According to El Espectador, Patiño is a former cop who learned the geography of the Pacific Coast very well. When he he began working with the Norte del Valle Cartel, he used this knowledge to smuggle cocaine from Colombia's Western coast, heading operations in the port city Buenaventura.

Patiño turned himself in to police in 1995 but by 1997, he was back on the streets running his drug business again. Five years later, he was arrested again and extradited to the U.S. Now he appears to be back to his old tricks and will use almost three decades of experience to re-establish his criminal empire.

share icon icon icon

Was this content helpful?

We want to sustain Latin America’s largest organized crime database, but in order to do so, we need resources.

DONATE

What are your thoughts? Click here to send InSight Crime your comments.

We encourage readers to copy and distribute our work for non-commercial purposes, with attribution to InSight Crime in the byline and links to the original at both the top and bottom of the article. Check the Creative Commons website for more details of how to share our work, and please send us an email if you use an article.

Was this content helpful?

We want to sustain Latin America’s largest organized crime database, but in order to do so, we need resources.

DONATE

Related Content

COLOMBIA / 7 OCT 2011

Contraband liquor is an increasingly serious business in Colombia, not just for those made sick by tainted alcohol, but for…

COLOMBIA / 8 AUG 2012

Colombia's neo-paramilitary criminal gangs have been excluded from an initiative aimed at facilitating the demobilization of guerrilla groups, limiting the…

COLOMBIA / 27 JUN 2013

The Colombian government plans to invest a total of $2.3 billion in citizen security for the 2012 to 2015 period,…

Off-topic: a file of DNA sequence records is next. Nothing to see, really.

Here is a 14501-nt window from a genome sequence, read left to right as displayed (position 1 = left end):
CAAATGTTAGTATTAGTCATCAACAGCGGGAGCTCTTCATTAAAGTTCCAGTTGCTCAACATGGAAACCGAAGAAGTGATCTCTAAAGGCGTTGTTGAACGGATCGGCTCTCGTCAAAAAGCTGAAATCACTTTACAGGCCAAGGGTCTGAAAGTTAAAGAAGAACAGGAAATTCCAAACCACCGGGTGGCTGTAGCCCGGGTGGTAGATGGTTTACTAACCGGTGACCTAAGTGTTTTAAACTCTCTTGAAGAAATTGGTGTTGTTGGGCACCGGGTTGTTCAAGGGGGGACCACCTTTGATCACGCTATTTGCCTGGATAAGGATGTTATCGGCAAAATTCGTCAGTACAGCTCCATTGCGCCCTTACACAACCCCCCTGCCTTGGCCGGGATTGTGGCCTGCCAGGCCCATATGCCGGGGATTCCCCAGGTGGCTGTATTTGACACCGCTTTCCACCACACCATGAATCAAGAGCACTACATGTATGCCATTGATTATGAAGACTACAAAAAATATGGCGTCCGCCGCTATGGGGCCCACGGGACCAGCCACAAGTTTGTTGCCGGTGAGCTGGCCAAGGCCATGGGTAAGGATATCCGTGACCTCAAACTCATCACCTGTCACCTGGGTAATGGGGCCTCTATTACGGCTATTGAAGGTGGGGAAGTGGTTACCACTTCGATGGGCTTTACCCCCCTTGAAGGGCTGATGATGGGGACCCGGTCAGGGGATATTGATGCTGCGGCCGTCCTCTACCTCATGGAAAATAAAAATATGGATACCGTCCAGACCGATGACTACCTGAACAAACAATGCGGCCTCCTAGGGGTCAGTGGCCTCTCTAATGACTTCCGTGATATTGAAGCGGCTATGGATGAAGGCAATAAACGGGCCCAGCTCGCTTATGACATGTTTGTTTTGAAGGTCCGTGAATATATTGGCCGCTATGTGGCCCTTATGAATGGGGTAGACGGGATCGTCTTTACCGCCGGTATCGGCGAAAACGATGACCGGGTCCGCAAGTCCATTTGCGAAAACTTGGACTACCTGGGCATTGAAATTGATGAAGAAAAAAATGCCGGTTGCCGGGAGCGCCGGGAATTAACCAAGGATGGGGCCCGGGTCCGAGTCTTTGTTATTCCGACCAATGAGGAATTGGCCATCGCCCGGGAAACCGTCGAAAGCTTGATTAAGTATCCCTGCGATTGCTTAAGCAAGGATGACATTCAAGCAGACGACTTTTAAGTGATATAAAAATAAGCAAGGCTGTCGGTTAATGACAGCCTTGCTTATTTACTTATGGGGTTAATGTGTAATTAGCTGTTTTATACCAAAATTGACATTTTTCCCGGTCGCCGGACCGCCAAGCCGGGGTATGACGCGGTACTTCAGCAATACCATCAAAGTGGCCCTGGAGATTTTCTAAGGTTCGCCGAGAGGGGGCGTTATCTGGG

About InSight Crime

THE ORGANIZATION

Unraveling the Web of Elites Connected to Organized Crime

27 JUL 2021

InSight Crime published Elites and Organized Crime in Nicaragua, a deep dive into the relationships between criminal actors and elites in that Central American nation.

THE ORGANIZATION

InSight Crime’s Greater Focus on US-Mexico Border

20 JUL 2021

InSight Crime has decided to turn many of its investigative resources towards understanding and chronicling the criminal dynamics along the US-Mexico border.

THE ORGANIZATION

Key Arrests and Police Budget Increases Due to InSight Crime Investigations

8 JUL 2021

With Memo Fantasma’s arrest, InSight Crime has proven that our investigations can and will uncover major criminal threats in the Americas.

THE ORGANIZATION

Organized Crime’s Influence on Gender-Based Violence

30 JUN 2021

InSight Crime investigator Laura N. Ávila spoke on organized crime and gender-based violence at the launch of a research project by the United Nations Development Programme.

THE ORGANIZATION

Conversation with Paraguay Judicial Operators on PCC

24 JUN 2021

InSight Crime Co-director Steven Dudley formed part of a panel attended by over 500 students, all of whom work in Paraguay's judicial system.